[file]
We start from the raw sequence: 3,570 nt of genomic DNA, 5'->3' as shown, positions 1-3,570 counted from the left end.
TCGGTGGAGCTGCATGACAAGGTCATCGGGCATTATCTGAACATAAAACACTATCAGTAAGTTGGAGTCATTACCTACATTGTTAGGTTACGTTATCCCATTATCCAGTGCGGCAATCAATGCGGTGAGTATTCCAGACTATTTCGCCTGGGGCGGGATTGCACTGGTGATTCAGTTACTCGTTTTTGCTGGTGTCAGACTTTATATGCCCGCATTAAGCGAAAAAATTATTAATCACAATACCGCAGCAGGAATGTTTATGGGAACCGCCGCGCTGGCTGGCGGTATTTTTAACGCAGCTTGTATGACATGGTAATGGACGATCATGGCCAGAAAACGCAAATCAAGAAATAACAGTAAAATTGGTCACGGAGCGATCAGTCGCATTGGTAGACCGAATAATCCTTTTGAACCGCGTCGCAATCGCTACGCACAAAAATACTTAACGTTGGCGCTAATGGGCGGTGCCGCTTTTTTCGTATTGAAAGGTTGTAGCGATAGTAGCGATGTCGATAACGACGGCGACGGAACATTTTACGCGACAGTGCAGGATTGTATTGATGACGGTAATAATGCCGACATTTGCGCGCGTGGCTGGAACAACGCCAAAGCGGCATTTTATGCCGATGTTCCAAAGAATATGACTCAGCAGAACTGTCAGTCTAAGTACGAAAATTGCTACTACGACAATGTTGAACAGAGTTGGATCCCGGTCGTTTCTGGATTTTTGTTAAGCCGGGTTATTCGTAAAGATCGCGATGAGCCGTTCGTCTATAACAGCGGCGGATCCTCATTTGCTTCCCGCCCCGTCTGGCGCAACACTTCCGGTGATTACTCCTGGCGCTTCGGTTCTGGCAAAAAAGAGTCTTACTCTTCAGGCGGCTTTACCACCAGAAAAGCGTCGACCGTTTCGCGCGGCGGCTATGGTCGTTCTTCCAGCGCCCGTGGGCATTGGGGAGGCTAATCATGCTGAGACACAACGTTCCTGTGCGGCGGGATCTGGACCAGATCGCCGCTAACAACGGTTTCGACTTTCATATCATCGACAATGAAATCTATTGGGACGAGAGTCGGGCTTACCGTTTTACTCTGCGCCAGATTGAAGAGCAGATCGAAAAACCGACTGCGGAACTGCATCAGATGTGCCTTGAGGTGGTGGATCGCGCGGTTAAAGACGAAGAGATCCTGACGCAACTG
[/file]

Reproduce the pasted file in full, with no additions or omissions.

We start from the raw sequence: 3,570 nt of genomic DNA, 5'->3' as shown, positions 1-3,570 counted from the left end.
TCGGTGGAGCTGCATGACAAGGTCATCGGGCATTATCTGAACATAAAACACTATCAGTAAGTTGGAGTCATTACCTACATTGTTAGGTTACGTTATCCCATTATCCAGTGCGGCAATCAATGCGGTGAGTATTCCAGACTATTTCGCCTGGGGCGGGATTGCACTGGTGATTCAGTTACTCGTTTTTGCTGGTGTCAGACTTTATATGCCCGCATTAAGCGAAAAAATTATTAATCACAATACCGCAGCAGGAATGTTTATGGGAACCGCCGCGCTGGCTGGCGGTATTTTTAACGCAGCTTGTATGACATGGTAATGGACGATCATGGCCAGAAAACGCAAATCAAGAAATAACAGTAAAATTGGTCACGGAGCGATCAGTCGCATTGGTAGACCGAATAATCCTTTTGAACCGCGTCGCAATCGCTACGCACAAAAATACTTAACGTTGGCGCTAATGGGCGGTGCCGCTTTTTTCGTATTGAAAGGTTGTAGCGATAGTAGCGATGTCGATAACGACGGCGACGGAACATTTTACGCGACAGTGCAGGATTGTATTGATGACGGTAATAATGCCGACATTTGCGCGCGTGGCTGGAACAACGCCAAAGCGGCATTTTATGCCGATGTTCCAAAGAATATGACTCAGCAGAACTGTCAGTCTAAGTACGAAAATTGCTACTACGACAATGTTGAACAGAGTTGGATCCCGGTCGTTTCTGGATTTTTGTTAAGCCGGGTTATTCGTAAAGATCGCGATGAGCCGTTCGTCTATAACAGCGGCGGATCCTCATTTGCTTCCCGCCCCGTCTGGCGCAACACTTCCGGTGATTACTCCTGGCGCTTCGGTTCTGGCAAAAAAGAGTCTTACTCTTCAGGCGGCTTTACCACCAGAAAAGCGTCGACCGTTTCGCGCGGCGGCTATGGTCGTTCTTCCAGCGCCCGTGGGCATTGGGGAGGCTAATCATGCTGAGACACAACGTTCCTGTGCGGCGGGATCTGGACCAGATCGCCGCTAACAACGGTTTCGACTTTCATATCATCGACAATGAAATCTATTGGGACGAGAGTCGGGCTTACCGTTTTACTCTGCGCCAGATTGAAGAGCAGATCGAAAAACCGACTGCGGAACTGCATCAGATGTGCCTTGAGGTGGTGGATCGCGCGGTTAAAGACGAAGAGATCCTGACGCAACTG